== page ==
It is now pouring down rain (I don’t think this is Dorian?  We’re not expected to get much of anything from this one), and my nice comfy office chair is calling me to come read some more stuff, so I shall away.  Next time I’ll talk novels, maybe?


*There’s nothing inherently wrong with grimdark or depressing; I like a good depressing/ambiguous/cry your eyes out ending as much as the next girl, on occasion.  But I also like hope.  And I really like funny.

Shameless Self-Promotion!

 “The Idaho Ghost Job” is up at Translunar Travelers Lounge.  (It came out yesterday, but this has been a craaazy week at work, so I am posting to the blog a day late.)

It’s a Teachout story–a fun one!  Low-angst!–that makes my husband laugh.

This one came about because I was listening to a podcast (I believe it was “Stuff You Missed in History Class,” but don’t quote me) that discussed Robert the doll  and I thought, Oh, you know, a haunted doll would be exactly the kind of thing the museum would want to display.  And really, who else would they send to get the thing but Corwyn and Gwen?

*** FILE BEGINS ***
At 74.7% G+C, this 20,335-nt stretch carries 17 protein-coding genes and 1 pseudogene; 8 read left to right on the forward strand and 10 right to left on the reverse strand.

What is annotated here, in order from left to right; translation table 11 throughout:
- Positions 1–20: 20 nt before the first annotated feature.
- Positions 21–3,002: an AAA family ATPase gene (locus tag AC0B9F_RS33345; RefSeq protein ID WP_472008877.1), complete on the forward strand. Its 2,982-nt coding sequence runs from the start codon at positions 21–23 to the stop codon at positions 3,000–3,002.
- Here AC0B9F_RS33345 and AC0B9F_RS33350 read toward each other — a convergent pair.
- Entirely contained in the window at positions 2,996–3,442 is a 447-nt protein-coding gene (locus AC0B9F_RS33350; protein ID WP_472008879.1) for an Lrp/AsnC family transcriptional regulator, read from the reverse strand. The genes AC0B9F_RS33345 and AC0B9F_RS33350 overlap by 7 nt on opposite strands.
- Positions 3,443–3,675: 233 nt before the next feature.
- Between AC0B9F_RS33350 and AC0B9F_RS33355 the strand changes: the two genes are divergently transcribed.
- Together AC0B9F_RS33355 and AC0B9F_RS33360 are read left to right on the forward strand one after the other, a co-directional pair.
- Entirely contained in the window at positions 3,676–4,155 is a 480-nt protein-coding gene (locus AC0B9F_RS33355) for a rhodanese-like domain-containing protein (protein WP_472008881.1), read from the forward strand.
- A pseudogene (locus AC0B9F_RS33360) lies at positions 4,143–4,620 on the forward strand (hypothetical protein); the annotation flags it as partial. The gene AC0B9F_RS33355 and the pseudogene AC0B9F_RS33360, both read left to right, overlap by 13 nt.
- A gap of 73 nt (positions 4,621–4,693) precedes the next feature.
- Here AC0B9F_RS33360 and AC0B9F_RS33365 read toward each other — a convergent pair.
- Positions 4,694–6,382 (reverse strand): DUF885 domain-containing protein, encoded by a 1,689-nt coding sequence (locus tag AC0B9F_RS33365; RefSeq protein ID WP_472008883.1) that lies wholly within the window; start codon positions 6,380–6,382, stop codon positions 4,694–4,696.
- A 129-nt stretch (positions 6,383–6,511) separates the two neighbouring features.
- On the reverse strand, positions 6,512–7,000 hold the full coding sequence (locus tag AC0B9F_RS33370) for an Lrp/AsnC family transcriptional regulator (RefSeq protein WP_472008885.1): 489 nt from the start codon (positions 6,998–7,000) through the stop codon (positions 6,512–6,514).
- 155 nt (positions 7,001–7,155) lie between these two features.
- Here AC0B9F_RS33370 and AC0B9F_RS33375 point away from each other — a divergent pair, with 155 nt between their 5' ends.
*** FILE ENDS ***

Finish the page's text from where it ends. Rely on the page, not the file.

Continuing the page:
I would also like to take a moment to thank my husband and son for acting some of this story out for me, so that I could see if what I had in mind was actually physically possible.

Continue reading “Shameless Self-Promotion!”

Stuff I Like About Hadestown, a list

  1. I got into Hadestown just in time for the OBC recording to start coming out, so I’m enjoying doing comparisons between the songs on the live recording and what’s being dropped.  So far I … um … kinda like the live version Hermes better? (Andre deShields is really good, though! Don’t @ me!) I really like the changes they made to “Way Down Hadestown.”
  2. The thing that drew me into this story is Hades and Persephone.  I’ve seen Persephone as the sad victim; I’ve seen Persephone as the rebellious daughter; I’ve seen the two of them portrayed as young lovers … I don’t think I’ve ever seen them as older, married, and losing each other.  It’s a good take, and an interesting one. And the idea of loving someone by giving them what you want to give them, and what you would want them to give you, but not paying attention to what they want or need is universal.  (It seems to me like Orpheus and Eurydice touch on that a bit, too, but I also haven’t heard the entire musical yet.) And they’re gods. They’re not human.  They’re fickle and strange; I love that I get that sense out of the music.